Another complaint we have to make is, that in many of these tales, those who are teetotallers, are represented as being patterns of virtue and goodness; while those who have not embraced those principles, are insufferably bad, and depraved. Now, it does not need much knowledge of the world to know, that this is not the truth. There are very many who are conspicuous for their piety, their charity, their intellectual power, their true nobility of nature, and their scorn of all that is base and wicked, who do not see the Temperance question in such a light as to lead them to forsake the drinking customs of society, and cast in their lot with us. Seeing the matter as we see it, we do and must deplore the fact, and the more so when we consider the powerful influence which they would be sure to bring with them, and the good that would consequently result from their co-operation. On the other hand, strict justice compels us to deny the assertion, that temperance--however rigidly adhered to-necessarily implies the possession of all the other virtues inculcated by St. Paul.

It would be easy to select for criticism, one or more of the books to which we allude; and indeed, it was at first our intention to do so; but, as it would not be acting justly, to make invidious remarks upon one, while others with the same faults escape censure, we have judged it best to make this general protest, believing that the reader, if at all conversant with temperance literature, will readily call to mind several instances of the failings referred to.

Happily however, we can point with unmixed satisfaction, to several works, worthy not only of the writers who produced them, but of the movement, the principles of which they are designed to illustrate and enforce. They bear upon

their

pages the impress of all-powerful and imperishable truth,—they lead us to a right understanding of the great question at issue,

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they speak out fearlessly, and honestly, for the principles they advocate,-and in no spirit of intolerance or bigotry, but with that charity which“ believeth all things” and “hopeth all things,” they attack, those long-standing drinking habits, which are at once our country's custom, and our country's curse.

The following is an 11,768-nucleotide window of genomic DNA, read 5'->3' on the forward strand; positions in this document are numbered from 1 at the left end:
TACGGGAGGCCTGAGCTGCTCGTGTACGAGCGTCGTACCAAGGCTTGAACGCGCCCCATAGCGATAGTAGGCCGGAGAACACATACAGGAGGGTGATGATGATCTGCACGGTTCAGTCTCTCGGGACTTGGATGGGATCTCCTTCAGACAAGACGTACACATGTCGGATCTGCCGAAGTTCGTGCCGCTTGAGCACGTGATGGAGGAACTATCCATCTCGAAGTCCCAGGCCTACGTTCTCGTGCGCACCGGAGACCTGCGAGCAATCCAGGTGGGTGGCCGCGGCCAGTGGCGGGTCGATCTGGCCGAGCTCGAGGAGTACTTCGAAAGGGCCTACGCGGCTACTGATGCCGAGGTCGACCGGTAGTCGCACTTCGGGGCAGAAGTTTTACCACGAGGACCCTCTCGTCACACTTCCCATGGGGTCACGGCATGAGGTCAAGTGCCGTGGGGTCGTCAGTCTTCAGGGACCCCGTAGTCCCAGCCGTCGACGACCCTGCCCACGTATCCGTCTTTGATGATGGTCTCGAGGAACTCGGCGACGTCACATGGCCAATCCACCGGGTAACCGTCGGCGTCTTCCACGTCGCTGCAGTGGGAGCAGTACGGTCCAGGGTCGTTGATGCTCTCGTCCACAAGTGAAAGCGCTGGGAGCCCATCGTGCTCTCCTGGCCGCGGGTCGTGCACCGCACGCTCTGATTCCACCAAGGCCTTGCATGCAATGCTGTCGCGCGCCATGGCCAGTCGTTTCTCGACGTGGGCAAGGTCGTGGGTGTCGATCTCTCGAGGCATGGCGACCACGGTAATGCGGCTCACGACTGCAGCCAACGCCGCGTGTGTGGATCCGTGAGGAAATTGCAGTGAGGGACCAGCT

Notwithstanding what we have said, we must express our conviction, that temperance literature does not receive fair play from the critics. It is subject, in common with all other literary composition, to two kinds of criticism, which have been termed the judicial and the sympathetic. Occupying the position it does, it is scarcely to be expected that a reviewer with strong anti-teetotal tendencies, should come to his task in anything but a judicial spirit; and with a determination to discover and expose the minutest flaw in the argument, or the least departure from the strict letter of “the Queen's English.” On the other hand, the anti-Bacchus critic, sympathising as it is natural he should do, with every effort to promote the spread of Temperance truth, welcomes with open arms anything which he believes will aid in the attainment of that object, and entirely ignoring plot, arrangement, style and grammar, proceeds, with an abundance of eulogistic remarks, to give it the sanction of his authority, as a work true alike to nature and art. It will be seen at once, that the latter course is as unwise as the former is unjust. In the one case, it is not unlikely (unless it be the work of a master mind) to sink under the fierce attack made upon its existence; in the other, it is in danger of being suffocated by cruel kindness, like a child in the arms of a too fond mother.

What we want is, a few earnest yet discriminating men, who, while they sympathise fully with the aim of the works submitted to them for review, will not hesitate to point out their defects, that others following in the same path, may take warning from the errors of their predecessors. By this means we shall produce a literature, that shall not only merit, but command, the attention of the world ; and those who at present stand afar off shall bring their time, their talents, and their heart's service to the cause, which more than any other (religion of course excepted) shall be the social regenerator of mankind.

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CLEON
Cleon hath a million acres,

Ne'er a one have I;
Cleon dwelleth in a palace,

In a cottage, I;

Cleon hath a dozen fortunes,
Not
a penny

I;
Yet the poorer of the twain is

Cleon, and not I.
Cleon true possesseth acres,

But the landscape, 1;
Half the charms to me it yieldeth

Money cannot buy:
Cleon harbours sloth and dulness,

Freshening vigour, I;
He in velvet, I in fustian,

Richer man am I.
Cleon is a slave to grandeur,

Free as thought am I;
Cleon fees a score of doctors,

Need of none have I;
Wealth surrounding,-care environed —

Cleon fears to die;
Death may come-he'll find me ready-

Happier man am I.
Cleon sees no charms in nature,

In a daisy, I;
Cleon hears no anthems singing

In the sea and sky:
Nature sings to me for ever ;

Earnest listener I;
State for state, with all attendants,
Who would change ? Not I.

C. MACKAY.

WILL IT HELP US ?

By the Rev. GEORGE W. M'CREE. Would the formation of a Band of Hope in connection with our Sunday School be wise and useful? is a question now much debated by Sunday School Teachers. I believe it would promote the education, secular prosperity, self-mastery, and religious life of the scholars. My reasons for this belief will be found in the array of facts and opinions embodied in this paper.

1. Children often become lovers of Intoxicating Drink.

JUVENILE TIPPLERS.—Rev. C. F. Bagshaw, chaplain of the New Bailey, Salford, says :-"I heard the other day from the surgeon of the